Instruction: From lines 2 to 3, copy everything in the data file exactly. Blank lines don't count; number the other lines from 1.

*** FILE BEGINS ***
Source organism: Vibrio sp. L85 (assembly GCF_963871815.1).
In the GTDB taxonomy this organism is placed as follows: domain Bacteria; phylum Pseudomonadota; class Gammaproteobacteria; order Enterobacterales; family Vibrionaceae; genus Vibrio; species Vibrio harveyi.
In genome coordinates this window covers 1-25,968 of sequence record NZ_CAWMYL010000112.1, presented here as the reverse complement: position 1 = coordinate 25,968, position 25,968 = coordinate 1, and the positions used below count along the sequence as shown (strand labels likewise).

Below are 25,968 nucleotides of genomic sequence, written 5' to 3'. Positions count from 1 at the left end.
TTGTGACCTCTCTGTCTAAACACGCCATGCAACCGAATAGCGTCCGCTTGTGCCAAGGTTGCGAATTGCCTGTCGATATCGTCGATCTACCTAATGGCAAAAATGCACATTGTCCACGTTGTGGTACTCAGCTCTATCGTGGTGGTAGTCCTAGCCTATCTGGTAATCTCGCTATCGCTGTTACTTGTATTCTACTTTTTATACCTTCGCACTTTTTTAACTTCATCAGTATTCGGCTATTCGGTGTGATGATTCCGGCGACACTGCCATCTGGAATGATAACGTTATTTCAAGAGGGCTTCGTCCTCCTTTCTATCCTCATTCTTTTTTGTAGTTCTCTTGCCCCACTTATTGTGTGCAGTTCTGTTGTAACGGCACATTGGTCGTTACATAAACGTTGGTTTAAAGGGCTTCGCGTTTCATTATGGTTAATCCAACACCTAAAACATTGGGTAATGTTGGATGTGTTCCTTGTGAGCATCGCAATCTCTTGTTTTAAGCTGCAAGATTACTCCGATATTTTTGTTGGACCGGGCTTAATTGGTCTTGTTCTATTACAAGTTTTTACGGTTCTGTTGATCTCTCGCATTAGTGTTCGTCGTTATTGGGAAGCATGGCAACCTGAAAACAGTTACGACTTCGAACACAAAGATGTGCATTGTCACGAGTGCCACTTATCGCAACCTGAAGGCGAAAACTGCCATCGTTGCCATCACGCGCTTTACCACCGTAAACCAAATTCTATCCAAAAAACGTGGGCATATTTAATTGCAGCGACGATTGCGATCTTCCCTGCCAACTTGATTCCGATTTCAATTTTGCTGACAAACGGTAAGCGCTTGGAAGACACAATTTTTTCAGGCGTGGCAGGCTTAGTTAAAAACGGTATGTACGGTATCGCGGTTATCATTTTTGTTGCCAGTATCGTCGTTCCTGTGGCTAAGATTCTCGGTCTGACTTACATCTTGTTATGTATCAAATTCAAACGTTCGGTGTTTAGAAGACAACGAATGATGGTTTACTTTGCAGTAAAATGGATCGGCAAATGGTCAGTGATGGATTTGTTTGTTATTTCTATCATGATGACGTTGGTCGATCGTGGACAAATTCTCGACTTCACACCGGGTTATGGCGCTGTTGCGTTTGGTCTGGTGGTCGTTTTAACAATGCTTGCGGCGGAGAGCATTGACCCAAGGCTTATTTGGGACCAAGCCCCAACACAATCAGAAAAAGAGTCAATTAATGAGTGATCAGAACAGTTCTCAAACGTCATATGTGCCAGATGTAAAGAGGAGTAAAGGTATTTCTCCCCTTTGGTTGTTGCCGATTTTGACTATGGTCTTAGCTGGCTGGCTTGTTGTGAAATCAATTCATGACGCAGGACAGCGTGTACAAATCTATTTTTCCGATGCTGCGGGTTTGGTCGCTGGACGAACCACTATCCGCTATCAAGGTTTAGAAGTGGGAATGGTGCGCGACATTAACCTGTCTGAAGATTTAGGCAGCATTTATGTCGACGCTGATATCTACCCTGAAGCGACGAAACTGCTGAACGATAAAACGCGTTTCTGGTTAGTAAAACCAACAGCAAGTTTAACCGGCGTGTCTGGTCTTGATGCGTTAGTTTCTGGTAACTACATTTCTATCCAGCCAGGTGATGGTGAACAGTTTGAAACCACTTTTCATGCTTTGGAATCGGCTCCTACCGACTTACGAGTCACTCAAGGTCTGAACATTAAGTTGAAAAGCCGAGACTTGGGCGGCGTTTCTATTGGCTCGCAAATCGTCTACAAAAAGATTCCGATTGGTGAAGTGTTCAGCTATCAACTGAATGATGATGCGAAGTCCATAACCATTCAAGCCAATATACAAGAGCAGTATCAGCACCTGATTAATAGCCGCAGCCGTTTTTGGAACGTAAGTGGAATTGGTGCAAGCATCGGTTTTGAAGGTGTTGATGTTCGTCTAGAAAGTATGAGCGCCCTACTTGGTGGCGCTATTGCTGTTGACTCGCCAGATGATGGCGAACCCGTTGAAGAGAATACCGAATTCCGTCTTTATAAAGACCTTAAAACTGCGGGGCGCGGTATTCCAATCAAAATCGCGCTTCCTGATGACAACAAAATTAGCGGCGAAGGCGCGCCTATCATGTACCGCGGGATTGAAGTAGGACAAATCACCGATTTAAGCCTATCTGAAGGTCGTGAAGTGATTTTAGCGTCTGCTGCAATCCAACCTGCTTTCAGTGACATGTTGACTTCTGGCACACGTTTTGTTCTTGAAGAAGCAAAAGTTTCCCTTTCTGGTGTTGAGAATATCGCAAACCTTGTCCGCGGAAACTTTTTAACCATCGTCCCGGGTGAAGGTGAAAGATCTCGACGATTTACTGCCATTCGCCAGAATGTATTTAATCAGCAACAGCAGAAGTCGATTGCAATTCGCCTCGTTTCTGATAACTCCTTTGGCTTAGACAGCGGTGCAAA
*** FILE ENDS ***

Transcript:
In the GTDB taxonomy this organism is placed as follows: domain Bacteria; phylum Pseudomonadota; class Gammaproteobacteria; order Enterobacterales; family Vibrionaceae; genus Vibrio; species Vibrio harveyi.
In genome coordinates this window covers 1-25,968 of sequence record NZ_CAWMYL010000112.1, presented here as the reverse complement: position 1 = coordinate 25,968, position 25,968 = coordinate 1, and the positions used below count along the sequence as shown (strand labels likewise).